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Mel Gibson is one of the master filmmakers of our time, and after a ten year hiatus, Hacksaw Ridge proves to be a powerful return for him. While an overtly long opening prevents the film from joining the great war films of all time, the action sequences are some of the most enthralling in recent memory. More importantly however is the ability to inspire, and the message of non violence is demonstrated with a strength that makes the film more emotionally impactful.

Desmond Doss (Andrew Garfield) is a highly religious common man who follows in his brother’s footsteps to join the U.S. Army to fight in World War II. Leaving behind his fiancée (Teresa Palmer), Doss faces resistance from his sergeant (Vince Vaughn) and Captain (Sam Worthington) when he refuses to touch a weapon. Facing hatred from his colleagues, Dodd descends into the hell of war, not to kill, but to save lives.

The film’s opening sequences do a good job at setting up Doss as a character, but ultimately feels overlong. Once the film gets into the training sequences, the performances shine and the central dilemma is utilized to its dramatic potential. However, Gibson shines most with his battle scenes; the war sequences are detailed, vibrant, and emotional, ranking among the most powerful scenes of the year.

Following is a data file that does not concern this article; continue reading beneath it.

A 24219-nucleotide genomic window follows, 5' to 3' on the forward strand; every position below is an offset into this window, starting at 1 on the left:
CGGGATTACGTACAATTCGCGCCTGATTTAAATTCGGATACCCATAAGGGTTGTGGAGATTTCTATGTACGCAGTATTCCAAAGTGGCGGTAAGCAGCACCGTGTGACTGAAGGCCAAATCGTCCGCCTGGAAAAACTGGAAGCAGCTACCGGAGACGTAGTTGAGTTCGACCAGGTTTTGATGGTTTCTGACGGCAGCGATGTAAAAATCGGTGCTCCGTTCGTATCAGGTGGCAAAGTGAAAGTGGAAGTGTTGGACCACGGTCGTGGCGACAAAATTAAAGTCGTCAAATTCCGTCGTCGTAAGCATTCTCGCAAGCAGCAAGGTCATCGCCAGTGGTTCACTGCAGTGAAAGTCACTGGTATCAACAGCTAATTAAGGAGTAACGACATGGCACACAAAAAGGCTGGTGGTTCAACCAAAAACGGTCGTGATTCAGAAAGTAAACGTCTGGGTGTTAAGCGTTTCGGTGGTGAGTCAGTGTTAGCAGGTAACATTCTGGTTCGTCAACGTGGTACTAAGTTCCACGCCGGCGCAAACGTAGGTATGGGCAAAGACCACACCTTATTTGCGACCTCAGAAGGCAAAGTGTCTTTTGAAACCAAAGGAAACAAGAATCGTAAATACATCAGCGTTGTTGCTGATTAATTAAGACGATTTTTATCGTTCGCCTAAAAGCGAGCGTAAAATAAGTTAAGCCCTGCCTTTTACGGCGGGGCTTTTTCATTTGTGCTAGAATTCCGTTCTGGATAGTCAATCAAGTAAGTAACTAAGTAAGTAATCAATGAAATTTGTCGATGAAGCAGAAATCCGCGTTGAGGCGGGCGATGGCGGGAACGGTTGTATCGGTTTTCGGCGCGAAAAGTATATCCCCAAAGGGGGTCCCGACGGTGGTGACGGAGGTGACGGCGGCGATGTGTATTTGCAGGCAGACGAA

Andrew Garfield is brilliant here, not only making a compelling hero, but elevating the material and character into a symbol for a greater idea. The entire supporting cast is brilliant, with Vince Vaughn’s outspoken sergeant being the highlight. This is definitely Doss’s story, but Gibson makes a point to highlight the entire cast.

Hacksaw Ridge is a powerful and brutal war film with a strong message and lead performance. While Gibson focuses a little too much on religious imagery, the strength of the climax elevates the film. War is a tough subject to depict, but the film serves as a powerful reminder of its costs. Grade: B+